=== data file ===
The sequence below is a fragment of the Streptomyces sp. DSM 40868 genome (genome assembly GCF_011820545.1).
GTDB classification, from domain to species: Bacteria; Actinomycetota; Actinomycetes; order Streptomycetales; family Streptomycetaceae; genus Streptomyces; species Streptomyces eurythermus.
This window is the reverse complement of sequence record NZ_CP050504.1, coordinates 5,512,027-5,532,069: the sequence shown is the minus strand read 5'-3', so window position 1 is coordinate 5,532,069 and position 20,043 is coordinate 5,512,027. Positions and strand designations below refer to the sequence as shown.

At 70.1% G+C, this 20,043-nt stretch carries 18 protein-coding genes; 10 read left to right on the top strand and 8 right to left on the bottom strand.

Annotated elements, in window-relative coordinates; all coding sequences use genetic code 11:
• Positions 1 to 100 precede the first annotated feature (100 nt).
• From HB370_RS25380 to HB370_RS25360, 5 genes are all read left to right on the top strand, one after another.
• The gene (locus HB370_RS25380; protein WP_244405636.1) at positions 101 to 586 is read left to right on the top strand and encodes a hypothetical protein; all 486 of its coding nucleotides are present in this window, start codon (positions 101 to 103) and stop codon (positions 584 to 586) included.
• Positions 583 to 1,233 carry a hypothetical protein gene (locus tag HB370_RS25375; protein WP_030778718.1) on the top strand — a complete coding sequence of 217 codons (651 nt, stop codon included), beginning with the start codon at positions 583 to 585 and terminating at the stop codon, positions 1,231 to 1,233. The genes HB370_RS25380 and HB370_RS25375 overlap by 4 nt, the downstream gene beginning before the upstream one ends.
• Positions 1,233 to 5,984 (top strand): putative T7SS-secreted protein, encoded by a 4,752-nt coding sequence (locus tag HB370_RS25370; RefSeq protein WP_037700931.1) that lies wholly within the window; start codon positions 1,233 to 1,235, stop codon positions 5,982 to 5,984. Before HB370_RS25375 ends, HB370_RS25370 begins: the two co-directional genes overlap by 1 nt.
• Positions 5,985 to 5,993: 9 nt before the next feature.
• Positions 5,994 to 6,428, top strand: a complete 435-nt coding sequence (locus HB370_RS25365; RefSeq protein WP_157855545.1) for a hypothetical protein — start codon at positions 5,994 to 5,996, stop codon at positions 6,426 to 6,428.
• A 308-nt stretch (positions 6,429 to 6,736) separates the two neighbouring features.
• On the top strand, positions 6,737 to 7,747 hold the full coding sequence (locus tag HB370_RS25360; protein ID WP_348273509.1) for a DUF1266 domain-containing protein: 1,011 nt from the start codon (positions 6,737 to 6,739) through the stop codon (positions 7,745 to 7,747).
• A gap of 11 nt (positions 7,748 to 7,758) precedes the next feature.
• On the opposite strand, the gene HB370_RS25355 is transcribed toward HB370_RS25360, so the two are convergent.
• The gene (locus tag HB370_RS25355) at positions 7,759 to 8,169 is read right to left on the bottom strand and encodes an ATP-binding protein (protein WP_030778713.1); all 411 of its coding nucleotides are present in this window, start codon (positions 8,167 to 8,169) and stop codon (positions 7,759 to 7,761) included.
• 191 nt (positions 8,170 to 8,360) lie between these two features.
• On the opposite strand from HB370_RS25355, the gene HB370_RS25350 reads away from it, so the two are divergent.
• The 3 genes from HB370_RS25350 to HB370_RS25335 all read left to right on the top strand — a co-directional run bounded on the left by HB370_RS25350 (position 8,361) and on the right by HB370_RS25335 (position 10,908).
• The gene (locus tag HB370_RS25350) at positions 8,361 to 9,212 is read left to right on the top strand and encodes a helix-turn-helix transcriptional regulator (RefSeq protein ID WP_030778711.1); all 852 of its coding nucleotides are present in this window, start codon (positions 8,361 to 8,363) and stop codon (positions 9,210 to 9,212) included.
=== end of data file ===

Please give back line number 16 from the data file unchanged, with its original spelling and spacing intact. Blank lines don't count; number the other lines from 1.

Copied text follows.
• On the opposite strand, the gene HB370_RS25355 is transcribed toward HB370_RS25360, so the two are convergent.